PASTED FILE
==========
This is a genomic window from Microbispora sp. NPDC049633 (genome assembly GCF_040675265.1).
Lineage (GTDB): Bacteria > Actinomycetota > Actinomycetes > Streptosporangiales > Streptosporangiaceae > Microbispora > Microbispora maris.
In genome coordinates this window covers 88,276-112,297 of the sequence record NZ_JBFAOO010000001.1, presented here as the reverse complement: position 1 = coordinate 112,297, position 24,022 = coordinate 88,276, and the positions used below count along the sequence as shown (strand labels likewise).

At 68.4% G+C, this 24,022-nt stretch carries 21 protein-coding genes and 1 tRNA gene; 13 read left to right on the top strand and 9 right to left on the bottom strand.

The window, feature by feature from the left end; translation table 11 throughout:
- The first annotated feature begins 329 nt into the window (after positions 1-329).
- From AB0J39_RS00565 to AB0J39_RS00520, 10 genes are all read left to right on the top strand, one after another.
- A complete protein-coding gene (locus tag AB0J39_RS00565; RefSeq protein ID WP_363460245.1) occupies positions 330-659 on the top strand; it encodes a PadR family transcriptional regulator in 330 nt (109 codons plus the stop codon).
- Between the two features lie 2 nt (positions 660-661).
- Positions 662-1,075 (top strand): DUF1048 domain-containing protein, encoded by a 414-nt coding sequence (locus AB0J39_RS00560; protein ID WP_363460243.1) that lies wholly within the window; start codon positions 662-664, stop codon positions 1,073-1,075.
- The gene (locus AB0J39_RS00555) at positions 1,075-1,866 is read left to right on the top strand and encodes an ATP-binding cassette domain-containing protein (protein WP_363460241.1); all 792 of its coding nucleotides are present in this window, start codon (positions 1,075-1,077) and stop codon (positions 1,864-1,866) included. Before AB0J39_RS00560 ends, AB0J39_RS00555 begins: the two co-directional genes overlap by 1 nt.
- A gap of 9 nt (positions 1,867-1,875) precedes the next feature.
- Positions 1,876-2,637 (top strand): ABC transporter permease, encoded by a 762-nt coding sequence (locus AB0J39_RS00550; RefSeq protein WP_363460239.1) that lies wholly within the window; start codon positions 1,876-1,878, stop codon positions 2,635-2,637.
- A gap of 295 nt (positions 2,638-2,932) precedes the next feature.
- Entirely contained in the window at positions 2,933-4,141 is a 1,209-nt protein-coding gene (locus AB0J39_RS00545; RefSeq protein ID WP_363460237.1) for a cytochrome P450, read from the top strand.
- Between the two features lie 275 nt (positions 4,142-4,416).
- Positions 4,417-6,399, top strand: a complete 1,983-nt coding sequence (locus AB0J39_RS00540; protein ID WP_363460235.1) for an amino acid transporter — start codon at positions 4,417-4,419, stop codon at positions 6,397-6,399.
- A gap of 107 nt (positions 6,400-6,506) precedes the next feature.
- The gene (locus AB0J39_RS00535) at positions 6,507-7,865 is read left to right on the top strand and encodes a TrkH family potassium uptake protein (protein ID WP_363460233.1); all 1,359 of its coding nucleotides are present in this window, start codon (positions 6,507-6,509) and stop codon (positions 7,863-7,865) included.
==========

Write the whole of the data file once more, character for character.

This is a genomic window from Microbispora sp. NPDC049633 (genome assembly GCF_040675265.1).
Lineage (GTDB): Bacteria > Actinomycetota > Actinomycetes > Streptosporangiales > Streptosporangiaceae > Microbispora > Microbispora maris.
In genome coordinates this window covers 88,276-112,297 of the sequence record NZ_JBFAOO010000001.1, presented here as the reverse complement: position 1 = coordinate 112,297, position 24,022 = coordinate 88,276, and the positions used below count along the sequence as shown (strand labels likewise).

At 68.4% G+C, this 24,022-nt stretch carries 21 protein-coding genes and 1 tRNA gene; 13 read left to right on the top strand and 9 right to left on the bottom strand.

The window, feature by feature from the left end; translation table 11 throughout:
- The first annotated feature begins 329 nt into the window (after positions 1-329).
- From AB0J39_RS00565 to AB0J39_RS00520, 10 genes are all read left to right on the top strand, one after another.
- A complete protein-coding gene (locus tag AB0J39_RS00565; RefSeq protein ID WP_363460245.1) occupies positions 330-659 on the top strand; it encodes a PadR family transcriptional regulator in 330 nt (109 codons plus the stop codon).
- Between the two features lie 2 nt (positions 660-661).
- Positions 662-1,075 (top strand): DUF1048 domain-containing protein, encoded by a 414-nt coding sequence (locus AB0J39_RS00560; protein ID WP_363460243.1) that lies wholly within the window; start codon positions 662-664, stop codon positions 1,073-1,075.
- The gene (locus AB0J39_RS00555) at positions 1,075-1,866 is read left to right on the top strand and encodes an ATP-binding cassette domain-containing protein (protein WP_363460241.1); all 792 of its coding nucleotides are present in this window, start codon (positions 1,075-1,077) and stop codon (positions 1,864-1,866) included. Before AB0J39_RS00560 ends, AB0J39_RS00555 begins: the two co-directional genes overlap by 1 nt.
- A gap of 9 nt (positions 1,867-1,875) precedes the next feature.
- Positions 1,876-2,637 (top strand): ABC transporter permease, encoded by a 762-nt coding sequence (locus AB0J39_RS00550; RefSeq protein WP_363460239.1) that lies wholly within the window; start codon positions 1,876-1,878, stop codon positions 2,635-2,637.
- A gap of 295 nt (positions 2,638-2,932) precedes the next feature.
- Entirely contained in the window at positions 2,933-4,141 is a 1,209-nt protein-coding gene (locus AB0J39_RS00545; RefSeq protein ID WP_363460237.1) for a cytochrome P450, read from the top strand.
- Between the two features lie 275 nt (positions 4,142-4,416).
- Positions 4,417-6,399, top strand: a complete 1,983-nt coding sequence (locus AB0J39_RS00540; protein ID WP_363460235.1) for an amino acid transporter — start codon at positions 4,417-4,419, stop codon at positions 6,397-6,399.
- A gap of 107 nt (positions 6,400-6,506) precedes the next feature.
- The gene (locus AB0J39_RS00535) at positions 6,507-7,865 is read left to right on the top strand and encodes a TrkH family potassium uptake protein (protein ID WP_363460233.1); all 1,359 of its coding nucleotides are present in this window, start codon (positions 6,507-6,509) and stop codon (positions 7,863-7,865) included.